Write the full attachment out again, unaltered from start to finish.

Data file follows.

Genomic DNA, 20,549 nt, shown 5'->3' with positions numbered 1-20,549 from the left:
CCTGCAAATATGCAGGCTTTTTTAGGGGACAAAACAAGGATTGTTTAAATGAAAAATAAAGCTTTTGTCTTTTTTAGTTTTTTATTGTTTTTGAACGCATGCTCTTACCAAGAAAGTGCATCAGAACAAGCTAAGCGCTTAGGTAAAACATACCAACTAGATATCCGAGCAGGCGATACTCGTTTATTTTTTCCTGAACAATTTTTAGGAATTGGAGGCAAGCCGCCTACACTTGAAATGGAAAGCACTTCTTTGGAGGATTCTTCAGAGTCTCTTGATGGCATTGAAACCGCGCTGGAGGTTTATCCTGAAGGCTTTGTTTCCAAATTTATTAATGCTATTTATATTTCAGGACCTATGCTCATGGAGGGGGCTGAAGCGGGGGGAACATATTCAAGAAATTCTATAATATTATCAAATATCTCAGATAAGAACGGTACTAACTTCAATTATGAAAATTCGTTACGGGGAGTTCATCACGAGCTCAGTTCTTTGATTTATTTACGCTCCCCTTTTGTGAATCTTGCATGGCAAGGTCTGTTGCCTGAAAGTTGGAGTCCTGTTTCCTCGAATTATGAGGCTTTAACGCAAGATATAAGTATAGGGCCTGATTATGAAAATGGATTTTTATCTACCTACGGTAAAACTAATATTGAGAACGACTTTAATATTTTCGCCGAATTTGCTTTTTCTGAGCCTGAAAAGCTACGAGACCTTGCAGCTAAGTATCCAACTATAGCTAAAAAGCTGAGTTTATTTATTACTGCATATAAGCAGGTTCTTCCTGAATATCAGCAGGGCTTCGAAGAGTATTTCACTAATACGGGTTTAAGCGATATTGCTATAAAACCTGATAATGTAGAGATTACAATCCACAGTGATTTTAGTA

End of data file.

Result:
Genomic DNA, 20,549 nt, shown 5'->3' with positions numbered 1-20,549 from the left:
CCTGCAAATATGCAGGCTTTTTTAGGGGACAAAACAAGGATTGTTTAAATGAAAAATAAAGCTTTTGTCTTTTTTAGTTTTTTATTGTTTTTGAACGCATGCTCTTACCAAGAAAGTGCATCAGAACAAGCTAAGCGCTTAGGTAAAACATACCAACTAGATATCCGAGCAGGCGATACTCGTTTATTTTTTCCTGAACAATTTTTAGGAATTGGAGGCAAGCCGCCTACACTTGAAATGGAAAGCACTTCTTTGGAGGATTCTTCAGAGTCTCTTGATGGCATTGAAACCGCGCTGGAGGTTTATCCTGAAGGCTTTGTTTCCAAATTTATTAATGCTATTTATATTTCAGGACCTATGCTCATGGAGGGGGCTGAAGCGGGGGGAACATATTCAAGAAATTCTATAATATTATCAAATATCTCAGATAAGAACGGTACTAACTTCAATTATGAAAATTCGTTACGGGGAGTTCATCACGAGCTCAGTTCTTTGATTTATTTACGCTCCCCTTTTGTGAATCTTGCATGGCAAGGTCTGTTGCCTGAAAGTTGGAGTCCTGTTTCCTCGAATTATGAGGCTTTAACGCAAGATATAAGTATAGGGCCTGATTATGAAAATGGATTTTTATCTACCTACGGTAAAACTAATATTGAGAACGACTTTAATATTTTCGCCGAATTTGCTTTTTCTGAGCCTGAAAAGCTACGAGACCTTGCAGCTAAGTATCCAACTATAGCTAAAAAGCTGAGTTTATTTATTACTGCATATAAGCAGGTTCTTCCTGAATATCAGCAGGGCTTCGAAGAGTATTTCACTAATACGGGTTTAAGCGATATTGCTATAAAACCTGATAATGTAGAGATTACAATCCACAGTGATTTTAGTA